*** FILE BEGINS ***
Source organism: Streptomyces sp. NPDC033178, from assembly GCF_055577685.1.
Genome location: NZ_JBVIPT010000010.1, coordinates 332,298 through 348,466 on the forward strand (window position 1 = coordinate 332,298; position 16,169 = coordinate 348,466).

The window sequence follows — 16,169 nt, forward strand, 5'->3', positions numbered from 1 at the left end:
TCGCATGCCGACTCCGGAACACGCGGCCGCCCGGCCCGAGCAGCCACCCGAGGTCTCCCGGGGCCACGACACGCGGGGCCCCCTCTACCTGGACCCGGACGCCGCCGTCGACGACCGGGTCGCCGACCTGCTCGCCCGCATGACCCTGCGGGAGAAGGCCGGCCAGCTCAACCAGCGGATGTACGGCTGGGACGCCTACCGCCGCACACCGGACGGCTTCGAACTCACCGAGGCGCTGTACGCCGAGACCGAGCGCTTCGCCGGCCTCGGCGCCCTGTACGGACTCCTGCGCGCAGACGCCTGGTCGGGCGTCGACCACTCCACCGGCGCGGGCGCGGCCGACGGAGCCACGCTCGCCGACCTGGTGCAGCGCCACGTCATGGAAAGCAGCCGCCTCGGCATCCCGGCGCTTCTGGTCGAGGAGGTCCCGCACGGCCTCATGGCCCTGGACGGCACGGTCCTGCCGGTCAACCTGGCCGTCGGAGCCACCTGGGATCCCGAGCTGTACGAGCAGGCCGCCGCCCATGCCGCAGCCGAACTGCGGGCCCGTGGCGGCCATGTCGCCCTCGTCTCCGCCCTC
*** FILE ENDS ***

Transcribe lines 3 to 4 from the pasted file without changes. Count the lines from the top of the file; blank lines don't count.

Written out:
The window sequence follows — 16,169 nt, forward strand, 5'->3', positions numbered from 1 at the left end:
TCGCATGCCGACTCCGGAACACGCGGCCGCCCGGCCCGAGCAGCCACCCGAGGTCTCCCGGGGCCACGACACGCGGGGCCCCCTCTACCTGGACCCGGACGCCGCCGTCGACGACCGGGTCGCCGACCTGCTCGCCCGCATGACCCTGCGGGAGAAGGCCGGCCAGCTCAACCAGCGGATGTACGGCTGGGACGCCTACCGCCGCACACCGGACGGCTTCGAACTCACCGAGGCGCTGTACGCCGAGACCGAGCGCTTCGCCGGCCTCGGCGCCCTGTACGGACTCCTGCGCGCAGACGCCTGGTCGGGCGTCGACCACTCCACCGGCGCGGGCGCGGCCGACGGAGCCACGCTCGCCGACCTGGTGCAGCGCCACGTCATGGAAAGCAGCCGCCTCGGCATCCCGGCGCTTCTGGTCGAGGAGGTCCCGCACGGCCTCATGGCCCTGGACGGCACGGTCCTGCCGGTCAACCTGGCCGTCGGAGCCACCTGGGATCCCGAGCTGTACGAGCAGGCCGCCGCCCATGCCGCAGCCGAACTGCGGGCCCGTGGCGGCCATGTCGCCCTCGTCTCCGCCCTC